Back this summer, I had intended to write a post on the whole Chick-Fil-A uproar and Dan Cathy’s inflammatory, also-insulting-to-straight-married-allies remarks. But I got
lazy distracted and I never got around to it.
However, since I’ve decided that I’m going to start blogging (more) actively again, when the Liberty Ridge scandal surfaced, I saw my opportunity to talk about what I was going to talk about back in August. (Kristi Barlette’s stuff on this is the most comprehensive – find it here, here, and here.)
To give a quick recap of the events: a local lesbian couple got engaged at an apple orchard, and decided that they would love to themselves exchange vows at an orchard or a farm. A Google search indicated that Liberty Ridge Farm in Schaghticoke hosts wedding ceremonies and receptions on site, so the couple contacted them about booking the site for their wedding. All was going well until the couple indicated that they were lesbians, and they were promptly informed by the owners that they do not permit same-sex ceremonies on their property.
The couple is suing them under the NYS Human Rights Law, which states, “It shall be an unlawful discriminatory practice for any person, being the owner, lessee, proprietor, manager, superintendent, agent or employee of any place of public accommodation, resort or amusement, because of the race, creed, color, national origin, sexual orientation, military status, sex, or disability or marital status of any person, directly or indirectly, to refuse, withhold from or deny to such person any of the accommodations, advantages, facilities or privileges thereof, including the extension of credit, or, directly or indirectly, to publish, circulate, issue, display, post or mail any written or printed communication, notice or advertisement, to the effect that any of the accommodations, advantages, facilities and privileges of any such place shall be refused, withheld from or denied to any person on account of race, creed, color, national origin, sexual orientation, military status, sex, or disability or marital status, or that the patronage or custom thereat of any person of or purporting to be of any particular race, creed, color, national origin, sexual orientation, military status, sex or marital status, or having a disability is unwelcome, objectionable or not acceptable, desired or solicited.”
In plain English, if you own a business and you deny service to anyone based on “race, creed, color, national origin, sexual orientation, military status, sex, or disability or marital status”, you are in violation of the law. Religious organizations are exempt from this, for obvious reasons (though as you’ll note from some of the comments in Kristi’s blog, they failed to watch the video, which explains this point).
Because marriage equality is so new in New York State, this portion of the law has been untested in the courts. It will be interesting to see how this case plays out, as allowing a same-sex couple to exchange vows at your business is quite different than allowing a same-sex couple to come pick apples or go through the corn maze.
However, I’m not writing today to debate the legality of their choice to discriminate against this couple – whether or not the courts deem it legal, it is still discrimination – rather, I’m writing about principles. I had only been to Liberty Ridge once – during The Profussor’s 3rd annual Tour De Donut – and I didn’t go to schlep through the corn maze. However, a friend had told me about how fun it was, and it was something that was in the back of my mind. I will no longer consider spending any money there. The First Amendment may protect your right to be an outspoken bigot, but it does not protect you from public opinion. I agree with Kristi’s last post, that swearing and nastiness on their Facebook page is wrong and does nothing to further anyone’s cause, but if you are going to vocally discriminate against a marginalized group (and, in the process, indicate that you find that “lifestyle” to be “anti-family” in subsequent interviews), then I am no longer going to spend money at your establishment.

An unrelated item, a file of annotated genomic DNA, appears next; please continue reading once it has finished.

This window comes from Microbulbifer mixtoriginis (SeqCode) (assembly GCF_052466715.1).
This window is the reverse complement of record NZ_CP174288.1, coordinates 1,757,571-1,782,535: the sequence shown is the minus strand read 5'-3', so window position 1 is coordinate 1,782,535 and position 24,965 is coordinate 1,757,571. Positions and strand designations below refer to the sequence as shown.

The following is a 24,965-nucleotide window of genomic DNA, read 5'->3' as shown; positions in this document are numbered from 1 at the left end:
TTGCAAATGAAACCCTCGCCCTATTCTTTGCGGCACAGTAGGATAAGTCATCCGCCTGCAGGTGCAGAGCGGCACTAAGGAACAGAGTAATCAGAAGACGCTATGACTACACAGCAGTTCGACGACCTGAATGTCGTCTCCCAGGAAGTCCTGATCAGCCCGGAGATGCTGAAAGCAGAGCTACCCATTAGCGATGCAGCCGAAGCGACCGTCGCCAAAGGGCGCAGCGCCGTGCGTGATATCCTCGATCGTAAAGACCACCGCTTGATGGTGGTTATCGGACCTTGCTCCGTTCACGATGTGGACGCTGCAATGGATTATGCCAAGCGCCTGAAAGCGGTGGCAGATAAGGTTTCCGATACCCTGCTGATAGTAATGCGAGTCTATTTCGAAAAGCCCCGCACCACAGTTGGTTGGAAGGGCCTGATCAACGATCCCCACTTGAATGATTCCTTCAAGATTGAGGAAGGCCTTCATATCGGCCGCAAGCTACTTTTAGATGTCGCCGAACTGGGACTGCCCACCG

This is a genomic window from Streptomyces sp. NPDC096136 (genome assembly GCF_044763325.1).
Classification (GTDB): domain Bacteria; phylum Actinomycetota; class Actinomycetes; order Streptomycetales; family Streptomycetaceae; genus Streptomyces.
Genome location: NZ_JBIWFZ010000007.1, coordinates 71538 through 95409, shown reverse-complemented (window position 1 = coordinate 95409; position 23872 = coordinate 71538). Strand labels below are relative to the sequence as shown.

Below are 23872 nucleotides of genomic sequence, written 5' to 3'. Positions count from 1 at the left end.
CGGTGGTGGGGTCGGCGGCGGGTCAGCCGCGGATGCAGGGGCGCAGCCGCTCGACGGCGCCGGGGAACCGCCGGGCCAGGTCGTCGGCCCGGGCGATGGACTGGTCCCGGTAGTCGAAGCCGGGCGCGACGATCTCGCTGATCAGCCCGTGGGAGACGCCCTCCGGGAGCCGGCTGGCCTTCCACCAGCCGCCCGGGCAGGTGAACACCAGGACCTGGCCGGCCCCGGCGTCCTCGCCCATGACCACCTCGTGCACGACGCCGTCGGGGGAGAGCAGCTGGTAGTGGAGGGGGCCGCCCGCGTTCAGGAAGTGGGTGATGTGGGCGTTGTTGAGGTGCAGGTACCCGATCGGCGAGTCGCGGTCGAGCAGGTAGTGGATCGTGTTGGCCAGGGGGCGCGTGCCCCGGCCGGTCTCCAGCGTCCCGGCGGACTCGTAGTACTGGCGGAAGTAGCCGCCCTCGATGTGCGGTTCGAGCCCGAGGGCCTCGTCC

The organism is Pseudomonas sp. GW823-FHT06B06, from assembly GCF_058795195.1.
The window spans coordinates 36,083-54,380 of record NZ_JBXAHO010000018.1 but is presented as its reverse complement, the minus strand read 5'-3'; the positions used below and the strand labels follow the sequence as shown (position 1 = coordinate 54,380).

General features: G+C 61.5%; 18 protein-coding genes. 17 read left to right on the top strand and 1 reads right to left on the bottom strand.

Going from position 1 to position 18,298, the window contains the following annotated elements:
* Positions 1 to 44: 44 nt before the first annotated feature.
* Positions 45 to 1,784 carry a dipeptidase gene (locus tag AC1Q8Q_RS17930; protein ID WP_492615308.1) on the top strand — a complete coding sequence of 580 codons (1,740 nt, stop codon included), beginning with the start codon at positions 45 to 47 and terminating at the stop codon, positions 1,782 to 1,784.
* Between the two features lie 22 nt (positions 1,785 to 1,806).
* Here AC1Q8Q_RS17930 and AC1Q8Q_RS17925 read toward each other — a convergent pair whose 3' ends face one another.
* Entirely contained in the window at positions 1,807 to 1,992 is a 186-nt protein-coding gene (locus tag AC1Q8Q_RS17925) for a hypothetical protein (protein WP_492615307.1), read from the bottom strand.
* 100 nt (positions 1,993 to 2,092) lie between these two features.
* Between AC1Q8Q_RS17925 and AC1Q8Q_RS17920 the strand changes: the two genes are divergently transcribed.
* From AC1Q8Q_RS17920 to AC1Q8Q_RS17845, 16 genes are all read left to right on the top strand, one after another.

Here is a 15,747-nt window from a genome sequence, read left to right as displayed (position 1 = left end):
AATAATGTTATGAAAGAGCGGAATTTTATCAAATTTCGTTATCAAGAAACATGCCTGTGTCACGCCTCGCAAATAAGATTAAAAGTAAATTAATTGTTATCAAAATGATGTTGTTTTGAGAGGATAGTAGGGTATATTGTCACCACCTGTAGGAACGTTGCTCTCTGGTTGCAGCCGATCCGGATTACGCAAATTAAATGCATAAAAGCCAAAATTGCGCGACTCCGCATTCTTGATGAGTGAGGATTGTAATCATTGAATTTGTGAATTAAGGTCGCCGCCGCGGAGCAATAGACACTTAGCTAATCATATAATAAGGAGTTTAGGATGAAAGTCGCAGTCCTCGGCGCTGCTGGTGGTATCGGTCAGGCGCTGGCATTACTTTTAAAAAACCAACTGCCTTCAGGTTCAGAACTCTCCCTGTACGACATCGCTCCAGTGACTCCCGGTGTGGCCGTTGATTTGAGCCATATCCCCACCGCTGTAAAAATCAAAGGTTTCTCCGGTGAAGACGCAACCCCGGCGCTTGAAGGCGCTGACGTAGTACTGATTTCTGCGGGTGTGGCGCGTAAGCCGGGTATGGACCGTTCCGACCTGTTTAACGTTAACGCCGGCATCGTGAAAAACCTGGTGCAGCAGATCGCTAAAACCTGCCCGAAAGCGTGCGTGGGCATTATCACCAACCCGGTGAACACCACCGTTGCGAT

If I was a frequent customer at Liberty Ridge, I would say something. I would be respectful, but I would tell them that I was no longer going to patronize their establishment, and I would tell them why.
As you’ll see from the writeup, Liberty Ridge’s donuts were okay – not bad, not my favorite, and not nearly as good as Golden Harvest. Seeing as Golden Harvest is about the same distance (if not closer, actually), and Golden Harvest also has spirit tastings, I would prefer to go there anyway.
It’s not dissimilar to Chick-Fil-A – while I thought it was delicious the one time I ate there, it’s not a terrible inconvenience for me to stand by my principles and no longer patronize them, as they do not have a storefront anywhere nearby. It was more difficult for C, for example, when faced with buying a golf club he found to be really amazing, only to learn it was produced by Nike. He ultimately did not buy it, because he does not agree with their business practices and refuses to spend money on their products as a result. If I had kids who liked corn mazes, it would be a lot more difficult for me to stop patronizing Liberty Ridge.
I still would, mind you. I stand by my principles to support businesses who I believe are doing the right thing, and to not spend money at businesses whose practices with whom I disagree. However, I will be the first to admit that, in this case, it is a lot easier for me to stand by those principles.